Core

The core of a golf ball is often considered the engine. With a high speed core, golf balls can travel considerably further, go higher in the air and have better distance performance. It’s important for golfers to understand that the core of the golf ball is built for distance, and the outer layers help with feel and precision. 

The average golfer will not be able to understand the differences in the core material and how it will impact their game.

That is fine. 

However, if you find a golf ball you really like, you may want to learn more about the core and what the manufacturer did to create this performance on the course. That technology can often be used to help you improve your skills long term. 

Cover

The cover of a golf ball is usually Surlyn or Urethane. There are other cover materials that some manufacturers will try, but they often have Surlyn or Urethane in them. 

Surlyn is an ionomer resin, and it is durable and affordable. The Suryln covers are great because they offer extremely low spin and are often used on distance golf balls. 

The Urethane cover are for premium golf balls. Urethane materials are found in premium golf balls, and they have a soft feel and tons of control. Although urethane is often not as durable as Suryln, there have been improvements through the years that have increased the overall durability of urethane golf balls. 

Color

Colored golf balls came up to help players see where their shots are landing. The yellow golf ball was one of the first options players had, but now golf ball manufacturers make golf balls in almost any color.

However, in addition to color, you can also find that the finishes of the golf balls have changed. Some offer a matte color to help reduce glare; others have patterns on the ball to help you understand if you are rolling the ball the proper way. 

Color comes down to a personal preference; however, some players find they have better concentration and visualization by playing with a particular color golf ball. 

Price

The price of a dozen golf balls ranges from around $20 a dozen to more than $50 a dozen. The cheaper golf balls are the two piece distance, and the more expensive are the four and five piece premium tour-level golf balls. 

We always try to discourage golfers from purchasing golf balls based on price alone. It is sometimes worth purchasing a slightly better golf ball and using it for several rounds.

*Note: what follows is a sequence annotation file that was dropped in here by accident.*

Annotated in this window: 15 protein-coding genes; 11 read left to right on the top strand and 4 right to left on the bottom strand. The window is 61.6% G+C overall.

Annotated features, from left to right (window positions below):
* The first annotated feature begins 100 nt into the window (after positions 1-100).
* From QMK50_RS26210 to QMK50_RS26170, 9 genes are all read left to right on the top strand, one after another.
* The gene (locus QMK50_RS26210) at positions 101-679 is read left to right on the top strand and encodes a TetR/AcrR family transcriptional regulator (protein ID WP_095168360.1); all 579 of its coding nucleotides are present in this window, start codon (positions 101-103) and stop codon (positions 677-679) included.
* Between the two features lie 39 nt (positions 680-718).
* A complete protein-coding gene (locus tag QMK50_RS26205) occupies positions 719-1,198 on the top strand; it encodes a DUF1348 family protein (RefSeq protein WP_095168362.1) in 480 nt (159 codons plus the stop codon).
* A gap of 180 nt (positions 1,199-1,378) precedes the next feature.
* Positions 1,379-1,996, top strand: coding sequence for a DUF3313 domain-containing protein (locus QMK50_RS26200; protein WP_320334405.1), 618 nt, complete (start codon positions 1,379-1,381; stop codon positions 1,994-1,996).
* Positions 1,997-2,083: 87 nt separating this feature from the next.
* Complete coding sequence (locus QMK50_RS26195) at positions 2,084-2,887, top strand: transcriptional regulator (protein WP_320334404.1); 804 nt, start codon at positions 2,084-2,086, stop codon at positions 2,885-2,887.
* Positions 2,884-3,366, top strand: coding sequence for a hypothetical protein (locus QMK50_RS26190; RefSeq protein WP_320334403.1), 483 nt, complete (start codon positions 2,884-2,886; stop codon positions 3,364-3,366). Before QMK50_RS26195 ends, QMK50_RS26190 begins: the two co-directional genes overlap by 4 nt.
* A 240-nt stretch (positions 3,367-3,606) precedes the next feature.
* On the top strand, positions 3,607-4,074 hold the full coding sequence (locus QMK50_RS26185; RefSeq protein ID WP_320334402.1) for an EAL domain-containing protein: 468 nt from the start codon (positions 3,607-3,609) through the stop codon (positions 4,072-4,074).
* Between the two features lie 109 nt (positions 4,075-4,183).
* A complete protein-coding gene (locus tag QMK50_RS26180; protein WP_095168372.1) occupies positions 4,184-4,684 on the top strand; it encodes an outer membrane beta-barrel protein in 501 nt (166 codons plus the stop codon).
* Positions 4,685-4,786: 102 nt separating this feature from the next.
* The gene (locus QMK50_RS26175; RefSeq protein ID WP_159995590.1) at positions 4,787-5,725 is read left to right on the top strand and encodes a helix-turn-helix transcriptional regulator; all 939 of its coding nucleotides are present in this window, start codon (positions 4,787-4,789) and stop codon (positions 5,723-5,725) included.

Many players believe that a golf ball can only be used once, but this is not the case. You can play several rounds of golf with the same ball, and it will not impact the performance that you are getting. 

Frequently Asked Questions

Here are a few of the most commonly asked questions about the different types of golf balls. Don’t underestimate how essential golf balls are and how they impact your performance on the golf course. 

How many different types of golf balls are there?

Golfballs can be broken down into four categories, tour level, distance, spin, and women’s golf balls. Within each of these four different types of golf balls, there are many different performance attributes. 

What kind of golf ball should I use?

The golf ball you choose should match your swing speed as well as your preference for spin and distance on the golf course. Some golfers are concerned about getting a lot of distance; others are looking for the golf ball to stop on the green when they want it. 

Related: What Golf Ball Should I Use? Choosing the Right Golf Ball for You

What is the best golf ball for an average golfer?

Most average golfers find that a three piece golf ball with a soft feel is the best option for their game. 

How do you tell if a golf ball is hard or soft?

The best way to tell if a golf ball is hard or soft is to putt and chip with it. On the full swing, golf balls can feel very similar, but with the short game, you can feel a difference in the way that the ball feels. 

What golf ball goes the farthest?

Distance golf balls that are two pieces and contain a high speed core will go the furthest. 

Does it matter what color golf ball you use?

The color golf ball you choose is more for personal preference. Most of the time the yellow and white are the easiest to see. Some golfers play a particular color golf ball to match their personality. 

Are expensive golf balls worth it?

If you can feel and see the difference between an expensive golf ball and a cheap golf ball, then it may be worth switching. The better players notice when golf balls are made with premium materials, and therefore it makes sense for them to use this in their game. 

Conclusion

Hopefully, you now have a better overall understanding of the different types of golf balls. The next part of this process is to find something that will work for your individual game. We encourage you to narrow down some of your choices and then purchase a sleeve of each. When you do this, you can play the ball for a few rounds, see its impact, and then make final decisions about what works best for your game. 

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Britt Olizarowicz

Britt Olizarowicz is a professional golfer with 30 years of experience playing, teaching, and competing. Britt currently resides in Savannah, GA, where she plays golf several days a week with her two young children.